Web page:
The Pink Floyd co-founder wore a Nazi-style uniform at a concert in Berlin. The musician later hit back at criticism of his stage act, saying they were "bad faith attacks from those who want to smear and silence me."
German police have launched an investigation into Pink Floyd co-founder Roger Waters after he appeared on stage in Berlin last week wearing a Nazi-style uniform and firing an imitation machine gun.
Waters' outfit comprised of a long black coat with a red armband featuring a Swastika-like emblem of two crossed hammers.
"We are investigating on suspicion of incitement to public hatred because the clothing worn on stage could be used to used to glorify or justify Nazi rule, thereby disturbing the public peace," a police spokesperson told the AFP news agency on Friday.
Nazi uniforms, flags and other symbols are banned in Germany, but police said Waters is being investigated under a separate law of "incitement of the people."
Once the investigation is concluded, police will hand the findings to Berlin prosecutors who will decide whether to pursue any charges.
Waters dismisses criticism as political
On Saturday, Waters hit back at controversy surrounding his stage act, describing it as politically motivated.
"My recent performance in Berlin has attracted bad faith attacks from those who want to smear and silence me because they disagree with my political views and moral principles," he said in the statement that was posted on his Twitter account.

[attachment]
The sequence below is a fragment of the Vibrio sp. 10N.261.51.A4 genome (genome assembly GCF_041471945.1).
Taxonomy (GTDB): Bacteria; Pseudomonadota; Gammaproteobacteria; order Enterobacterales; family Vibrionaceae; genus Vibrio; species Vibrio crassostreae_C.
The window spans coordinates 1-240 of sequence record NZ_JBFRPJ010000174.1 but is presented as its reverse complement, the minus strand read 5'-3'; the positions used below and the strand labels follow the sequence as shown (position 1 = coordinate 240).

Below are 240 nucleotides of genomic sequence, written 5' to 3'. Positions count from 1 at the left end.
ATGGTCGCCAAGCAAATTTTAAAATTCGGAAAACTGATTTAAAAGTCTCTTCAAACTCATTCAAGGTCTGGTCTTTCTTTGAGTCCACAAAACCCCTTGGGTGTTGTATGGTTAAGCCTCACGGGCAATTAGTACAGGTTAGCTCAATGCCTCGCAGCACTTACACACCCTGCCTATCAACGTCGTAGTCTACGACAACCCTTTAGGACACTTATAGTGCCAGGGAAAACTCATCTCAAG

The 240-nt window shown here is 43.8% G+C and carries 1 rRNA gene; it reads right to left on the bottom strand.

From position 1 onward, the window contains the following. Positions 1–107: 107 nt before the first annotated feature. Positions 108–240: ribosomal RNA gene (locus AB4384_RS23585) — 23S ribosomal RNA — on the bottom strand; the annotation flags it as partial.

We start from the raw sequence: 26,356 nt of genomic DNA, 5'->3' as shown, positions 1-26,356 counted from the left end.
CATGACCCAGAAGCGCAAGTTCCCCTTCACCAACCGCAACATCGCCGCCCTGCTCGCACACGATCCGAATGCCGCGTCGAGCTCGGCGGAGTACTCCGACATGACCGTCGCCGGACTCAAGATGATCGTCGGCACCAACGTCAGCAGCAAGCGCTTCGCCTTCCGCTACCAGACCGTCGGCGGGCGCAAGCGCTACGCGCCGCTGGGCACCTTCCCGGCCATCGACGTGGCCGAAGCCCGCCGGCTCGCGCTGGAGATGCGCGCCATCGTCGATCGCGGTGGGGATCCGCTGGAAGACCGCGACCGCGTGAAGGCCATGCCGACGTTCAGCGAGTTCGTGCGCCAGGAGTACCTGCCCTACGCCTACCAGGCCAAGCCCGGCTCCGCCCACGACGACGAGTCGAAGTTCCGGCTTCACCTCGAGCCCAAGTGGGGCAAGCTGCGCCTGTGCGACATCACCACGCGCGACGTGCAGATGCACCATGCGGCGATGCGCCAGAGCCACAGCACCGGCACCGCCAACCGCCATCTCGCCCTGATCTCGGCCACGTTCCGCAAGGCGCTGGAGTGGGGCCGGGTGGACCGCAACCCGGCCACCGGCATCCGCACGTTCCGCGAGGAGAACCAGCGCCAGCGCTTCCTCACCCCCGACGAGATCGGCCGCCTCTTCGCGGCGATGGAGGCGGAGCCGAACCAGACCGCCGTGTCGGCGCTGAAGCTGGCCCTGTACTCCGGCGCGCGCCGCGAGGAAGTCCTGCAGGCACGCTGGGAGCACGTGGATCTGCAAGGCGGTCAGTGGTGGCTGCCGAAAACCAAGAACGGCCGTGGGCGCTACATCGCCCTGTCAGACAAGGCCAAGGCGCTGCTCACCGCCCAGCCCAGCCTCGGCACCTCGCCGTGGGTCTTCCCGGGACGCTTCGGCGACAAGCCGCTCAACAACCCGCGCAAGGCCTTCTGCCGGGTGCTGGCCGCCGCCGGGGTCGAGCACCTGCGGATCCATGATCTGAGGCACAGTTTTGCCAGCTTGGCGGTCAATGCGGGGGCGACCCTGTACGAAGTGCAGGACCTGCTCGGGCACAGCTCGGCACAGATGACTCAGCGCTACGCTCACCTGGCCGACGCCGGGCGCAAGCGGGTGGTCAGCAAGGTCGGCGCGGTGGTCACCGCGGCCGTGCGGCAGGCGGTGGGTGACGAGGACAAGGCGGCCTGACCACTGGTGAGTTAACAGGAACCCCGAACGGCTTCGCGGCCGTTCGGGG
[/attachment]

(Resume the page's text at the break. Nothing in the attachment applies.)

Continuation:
"The elements of my performance that have been questioned are quite clearly a statement in opposition to fascism, injustice and bigotry in all its forms," Waters said.
"The depiction of an unhinged fascist demagogue has been a feature of my shows since Pink Floyd's 'The Wall' in 1980," he added.
"I have spent my life speaking out against authoritarianism and oppression wherever I see it ... Regardless of the consequences of the attacks against me, I will continue to condemn injustice and all those who perpetrate it.
Accusations of anti-Semitism
Waters is a well known advocate for Palestinians, but he has also been accused of anti-Semitism, which he denies.
During his German tour, including at the Berlin concert, he flashed the names of several deceased people on-screen.
Among these names were Anne Frank, the Jewish teenager who died in a concentration camp, and Shireen Abu Akleh, the Palestinian-American journalist who was shot dead while reporting on violence in the West Bank, prompting accusations of Holocaust relativization.
"Good morning to every one but Roger Waters who spent the evening in Berlin (Yes Berlin) desecrating the memory of Anne Frank and the 6 million Jews murdered in the Holocaust," Israel's Foreign Ministry tweeted earlier this week.
Waters' shows also often feature giant inflatable pigs emblazoned with aggressive or brooding slogans. Some of these had the Star of David painted on them.
Several German cities previously tried, unsuccessfully, to cancel Waters' concerts after Jewish groups, including the Central Council of Jews, accused the rockstar of anti-Semitism.
However, some fans came to the defense of Waters on social media, arguing that the performance in Berlin and the armband emblem were a recreation of the satirical scene from the 1982 the feature film based on the band's hit album "The Wall," which was a critique of fascism.